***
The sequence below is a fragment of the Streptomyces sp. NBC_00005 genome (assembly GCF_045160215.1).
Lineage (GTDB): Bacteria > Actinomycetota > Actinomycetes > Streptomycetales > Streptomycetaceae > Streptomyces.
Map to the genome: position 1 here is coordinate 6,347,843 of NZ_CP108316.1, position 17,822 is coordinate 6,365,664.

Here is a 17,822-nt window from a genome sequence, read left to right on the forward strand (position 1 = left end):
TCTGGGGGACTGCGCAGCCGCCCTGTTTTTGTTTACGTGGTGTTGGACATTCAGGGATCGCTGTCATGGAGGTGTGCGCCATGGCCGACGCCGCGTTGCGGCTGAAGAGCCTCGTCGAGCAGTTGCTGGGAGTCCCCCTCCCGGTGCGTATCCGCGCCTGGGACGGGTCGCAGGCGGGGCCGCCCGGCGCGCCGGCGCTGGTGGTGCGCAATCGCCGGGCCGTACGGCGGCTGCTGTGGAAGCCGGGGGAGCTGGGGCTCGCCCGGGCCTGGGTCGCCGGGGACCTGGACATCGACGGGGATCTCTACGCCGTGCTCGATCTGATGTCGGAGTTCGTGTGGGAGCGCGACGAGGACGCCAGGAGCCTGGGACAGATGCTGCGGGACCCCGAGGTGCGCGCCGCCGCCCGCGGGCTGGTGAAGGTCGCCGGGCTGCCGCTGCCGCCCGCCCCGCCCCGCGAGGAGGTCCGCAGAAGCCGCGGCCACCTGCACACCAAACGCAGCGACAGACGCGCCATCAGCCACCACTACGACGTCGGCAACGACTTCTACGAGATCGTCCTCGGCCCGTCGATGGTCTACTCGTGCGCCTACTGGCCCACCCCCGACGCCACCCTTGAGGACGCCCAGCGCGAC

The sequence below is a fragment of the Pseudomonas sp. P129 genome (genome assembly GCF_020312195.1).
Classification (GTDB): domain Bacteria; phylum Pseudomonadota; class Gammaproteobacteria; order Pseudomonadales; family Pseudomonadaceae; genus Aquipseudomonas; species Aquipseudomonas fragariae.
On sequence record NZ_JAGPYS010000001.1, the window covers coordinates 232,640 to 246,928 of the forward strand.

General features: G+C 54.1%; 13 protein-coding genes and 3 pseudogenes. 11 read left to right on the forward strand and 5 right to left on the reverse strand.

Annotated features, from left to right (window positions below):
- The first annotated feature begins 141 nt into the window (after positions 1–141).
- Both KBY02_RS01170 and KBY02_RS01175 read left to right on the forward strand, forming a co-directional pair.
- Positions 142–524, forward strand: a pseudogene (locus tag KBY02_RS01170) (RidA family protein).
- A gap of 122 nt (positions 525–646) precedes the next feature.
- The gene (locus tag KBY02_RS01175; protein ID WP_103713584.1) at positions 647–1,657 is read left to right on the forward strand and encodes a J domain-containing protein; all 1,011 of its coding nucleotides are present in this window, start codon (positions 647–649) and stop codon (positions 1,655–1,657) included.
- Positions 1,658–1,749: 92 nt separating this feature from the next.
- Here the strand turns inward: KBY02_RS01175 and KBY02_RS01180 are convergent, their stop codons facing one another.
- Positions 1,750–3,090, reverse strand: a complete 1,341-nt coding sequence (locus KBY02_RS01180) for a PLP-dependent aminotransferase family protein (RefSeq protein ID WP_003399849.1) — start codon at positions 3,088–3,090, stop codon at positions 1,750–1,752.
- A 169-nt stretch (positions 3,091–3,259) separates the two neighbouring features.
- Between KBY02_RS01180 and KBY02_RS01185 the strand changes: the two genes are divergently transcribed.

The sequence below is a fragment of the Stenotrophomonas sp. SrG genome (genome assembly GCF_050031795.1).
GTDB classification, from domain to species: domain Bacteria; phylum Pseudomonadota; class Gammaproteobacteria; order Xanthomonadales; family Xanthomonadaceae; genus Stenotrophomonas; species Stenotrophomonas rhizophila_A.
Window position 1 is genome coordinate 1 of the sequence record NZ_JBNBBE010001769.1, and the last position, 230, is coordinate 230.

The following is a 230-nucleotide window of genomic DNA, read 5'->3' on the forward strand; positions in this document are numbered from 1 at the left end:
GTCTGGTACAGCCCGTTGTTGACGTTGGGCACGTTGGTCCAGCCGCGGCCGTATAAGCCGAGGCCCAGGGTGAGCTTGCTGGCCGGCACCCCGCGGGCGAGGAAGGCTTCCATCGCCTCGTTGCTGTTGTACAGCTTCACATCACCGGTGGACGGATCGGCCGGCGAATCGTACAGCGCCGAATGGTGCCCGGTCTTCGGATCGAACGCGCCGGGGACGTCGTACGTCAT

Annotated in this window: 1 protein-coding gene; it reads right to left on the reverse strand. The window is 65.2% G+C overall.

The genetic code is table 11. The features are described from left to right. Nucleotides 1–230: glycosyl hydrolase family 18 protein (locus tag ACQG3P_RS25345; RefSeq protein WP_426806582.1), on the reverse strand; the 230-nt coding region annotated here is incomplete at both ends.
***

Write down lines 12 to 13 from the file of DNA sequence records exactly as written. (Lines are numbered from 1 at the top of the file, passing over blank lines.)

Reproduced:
- Both KBY02_RS01170 and KBY02_RS01175 read left to right on the forward strand, forming a co-directional pair.
- Positions 142–524, forward strand: a pseudogene (locus tag KBY02_RS01170) (RidA family protein).